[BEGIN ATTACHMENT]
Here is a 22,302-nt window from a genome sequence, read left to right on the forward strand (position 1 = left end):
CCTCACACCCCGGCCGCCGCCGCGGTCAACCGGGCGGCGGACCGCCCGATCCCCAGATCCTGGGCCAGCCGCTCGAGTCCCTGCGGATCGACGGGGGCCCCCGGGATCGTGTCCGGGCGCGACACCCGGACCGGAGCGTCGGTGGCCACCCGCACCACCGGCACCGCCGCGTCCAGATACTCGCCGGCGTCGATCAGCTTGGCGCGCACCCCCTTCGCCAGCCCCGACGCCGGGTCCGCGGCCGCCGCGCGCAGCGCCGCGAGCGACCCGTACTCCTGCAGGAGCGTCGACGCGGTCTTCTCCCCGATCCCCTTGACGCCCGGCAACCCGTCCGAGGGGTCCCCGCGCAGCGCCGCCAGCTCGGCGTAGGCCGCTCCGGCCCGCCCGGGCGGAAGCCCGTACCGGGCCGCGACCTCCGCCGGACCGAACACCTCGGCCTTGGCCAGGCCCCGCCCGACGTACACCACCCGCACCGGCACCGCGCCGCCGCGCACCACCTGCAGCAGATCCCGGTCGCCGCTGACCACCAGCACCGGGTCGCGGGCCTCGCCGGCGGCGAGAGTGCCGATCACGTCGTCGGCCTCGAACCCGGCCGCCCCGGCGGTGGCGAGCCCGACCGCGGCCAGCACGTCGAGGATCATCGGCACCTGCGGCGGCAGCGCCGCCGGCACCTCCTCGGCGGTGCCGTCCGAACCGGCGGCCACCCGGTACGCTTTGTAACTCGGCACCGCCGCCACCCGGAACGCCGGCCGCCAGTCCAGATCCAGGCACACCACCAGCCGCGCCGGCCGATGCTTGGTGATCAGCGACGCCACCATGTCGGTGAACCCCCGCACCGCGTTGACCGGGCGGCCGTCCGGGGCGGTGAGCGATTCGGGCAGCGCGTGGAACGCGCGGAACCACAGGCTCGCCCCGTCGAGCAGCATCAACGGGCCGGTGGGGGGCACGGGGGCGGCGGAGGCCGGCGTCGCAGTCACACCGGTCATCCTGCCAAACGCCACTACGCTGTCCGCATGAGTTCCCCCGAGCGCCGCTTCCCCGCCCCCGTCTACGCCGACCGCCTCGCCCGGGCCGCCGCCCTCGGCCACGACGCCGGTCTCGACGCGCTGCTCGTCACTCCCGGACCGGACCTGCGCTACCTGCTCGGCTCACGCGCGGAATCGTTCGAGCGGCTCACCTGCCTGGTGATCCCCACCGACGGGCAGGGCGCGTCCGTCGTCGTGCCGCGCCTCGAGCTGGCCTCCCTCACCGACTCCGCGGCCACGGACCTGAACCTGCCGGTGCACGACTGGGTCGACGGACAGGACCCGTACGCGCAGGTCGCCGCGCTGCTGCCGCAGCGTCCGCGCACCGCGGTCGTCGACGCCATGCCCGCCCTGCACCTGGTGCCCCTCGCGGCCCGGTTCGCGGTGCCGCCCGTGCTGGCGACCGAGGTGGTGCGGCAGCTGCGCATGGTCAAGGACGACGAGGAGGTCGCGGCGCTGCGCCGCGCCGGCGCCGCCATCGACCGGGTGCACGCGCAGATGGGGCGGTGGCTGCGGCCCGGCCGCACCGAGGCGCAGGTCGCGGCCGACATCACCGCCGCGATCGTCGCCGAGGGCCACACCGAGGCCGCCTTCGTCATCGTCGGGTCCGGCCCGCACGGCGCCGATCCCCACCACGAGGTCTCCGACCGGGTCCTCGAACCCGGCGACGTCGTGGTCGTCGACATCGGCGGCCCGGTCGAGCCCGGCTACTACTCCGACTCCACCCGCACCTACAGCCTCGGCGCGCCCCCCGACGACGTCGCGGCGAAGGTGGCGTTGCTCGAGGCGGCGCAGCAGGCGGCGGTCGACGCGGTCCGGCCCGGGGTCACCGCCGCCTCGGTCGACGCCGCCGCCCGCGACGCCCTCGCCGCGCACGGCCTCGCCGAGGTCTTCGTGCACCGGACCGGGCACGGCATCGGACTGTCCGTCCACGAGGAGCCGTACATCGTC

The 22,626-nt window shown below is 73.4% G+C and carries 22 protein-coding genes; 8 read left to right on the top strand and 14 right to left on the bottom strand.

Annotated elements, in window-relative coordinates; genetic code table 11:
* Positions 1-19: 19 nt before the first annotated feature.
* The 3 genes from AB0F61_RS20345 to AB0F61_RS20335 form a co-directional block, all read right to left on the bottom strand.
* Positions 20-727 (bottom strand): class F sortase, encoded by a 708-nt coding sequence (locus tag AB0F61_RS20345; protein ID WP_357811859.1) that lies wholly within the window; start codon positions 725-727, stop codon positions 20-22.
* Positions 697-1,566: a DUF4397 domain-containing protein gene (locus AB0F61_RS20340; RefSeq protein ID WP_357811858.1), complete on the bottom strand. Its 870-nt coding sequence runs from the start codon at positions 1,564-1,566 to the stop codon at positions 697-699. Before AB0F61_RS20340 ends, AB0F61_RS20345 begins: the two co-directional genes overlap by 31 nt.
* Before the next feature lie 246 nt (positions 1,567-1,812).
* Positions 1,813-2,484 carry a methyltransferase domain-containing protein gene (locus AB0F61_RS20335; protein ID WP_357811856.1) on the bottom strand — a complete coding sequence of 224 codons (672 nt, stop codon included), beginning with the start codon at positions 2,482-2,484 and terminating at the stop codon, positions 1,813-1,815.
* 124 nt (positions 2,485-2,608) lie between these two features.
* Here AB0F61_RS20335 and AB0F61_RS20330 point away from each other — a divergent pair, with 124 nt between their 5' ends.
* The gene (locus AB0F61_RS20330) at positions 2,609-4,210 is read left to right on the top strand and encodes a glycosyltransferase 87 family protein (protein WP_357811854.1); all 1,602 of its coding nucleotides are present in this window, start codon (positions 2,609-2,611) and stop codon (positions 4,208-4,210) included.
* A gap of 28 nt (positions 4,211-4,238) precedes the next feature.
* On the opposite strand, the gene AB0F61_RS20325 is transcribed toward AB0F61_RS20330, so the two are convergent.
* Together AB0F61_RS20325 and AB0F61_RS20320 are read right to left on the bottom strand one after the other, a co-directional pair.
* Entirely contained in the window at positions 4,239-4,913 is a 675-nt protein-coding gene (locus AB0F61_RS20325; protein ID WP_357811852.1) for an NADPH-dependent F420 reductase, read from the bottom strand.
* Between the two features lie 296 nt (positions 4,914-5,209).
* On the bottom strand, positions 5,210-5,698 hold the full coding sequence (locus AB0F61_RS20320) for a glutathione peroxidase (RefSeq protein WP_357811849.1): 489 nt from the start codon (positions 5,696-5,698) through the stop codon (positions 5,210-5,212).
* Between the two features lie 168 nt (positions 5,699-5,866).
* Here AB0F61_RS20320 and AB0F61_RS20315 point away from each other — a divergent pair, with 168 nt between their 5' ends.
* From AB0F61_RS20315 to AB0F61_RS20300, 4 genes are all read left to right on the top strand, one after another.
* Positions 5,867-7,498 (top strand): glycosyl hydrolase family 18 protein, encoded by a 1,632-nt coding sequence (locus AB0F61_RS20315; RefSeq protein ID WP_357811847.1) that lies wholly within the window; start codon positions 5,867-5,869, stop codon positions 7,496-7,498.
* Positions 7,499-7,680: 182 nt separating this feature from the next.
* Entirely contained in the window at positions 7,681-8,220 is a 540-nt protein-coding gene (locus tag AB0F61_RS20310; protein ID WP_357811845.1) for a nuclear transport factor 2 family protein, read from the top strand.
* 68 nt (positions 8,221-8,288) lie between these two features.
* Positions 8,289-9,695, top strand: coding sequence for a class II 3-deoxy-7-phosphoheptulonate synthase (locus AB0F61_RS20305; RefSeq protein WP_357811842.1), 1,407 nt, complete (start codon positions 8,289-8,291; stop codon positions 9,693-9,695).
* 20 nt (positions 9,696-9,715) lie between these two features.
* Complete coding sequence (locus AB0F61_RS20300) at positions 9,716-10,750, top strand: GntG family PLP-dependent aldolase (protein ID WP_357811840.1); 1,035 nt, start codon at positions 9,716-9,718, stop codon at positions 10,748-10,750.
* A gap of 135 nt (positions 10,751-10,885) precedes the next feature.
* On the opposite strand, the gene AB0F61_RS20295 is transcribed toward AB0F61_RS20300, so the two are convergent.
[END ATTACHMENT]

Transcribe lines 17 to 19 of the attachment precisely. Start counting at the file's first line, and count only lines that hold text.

* Entirely contained in the window at positions 4,239-4,913 is a 675-nt protein-coding gene (locus AB0F61_RS20325; protein ID WP_357811852.1) for an NADPH-dependent F420 reductase, read from the bottom strand.
* Between the two features lie 296 nt (positions 4,914-5,209).
* On the bottom strand, positions 5,210-5,698 hold the full coding sequence (locus AB0F61_RS20320) for a glutathione peroxidase (RefSeq protein WP_357811849.1): 489 nt from the start codon (positions 5,696-5,698) through the stop codon (positions 5,210-5,212).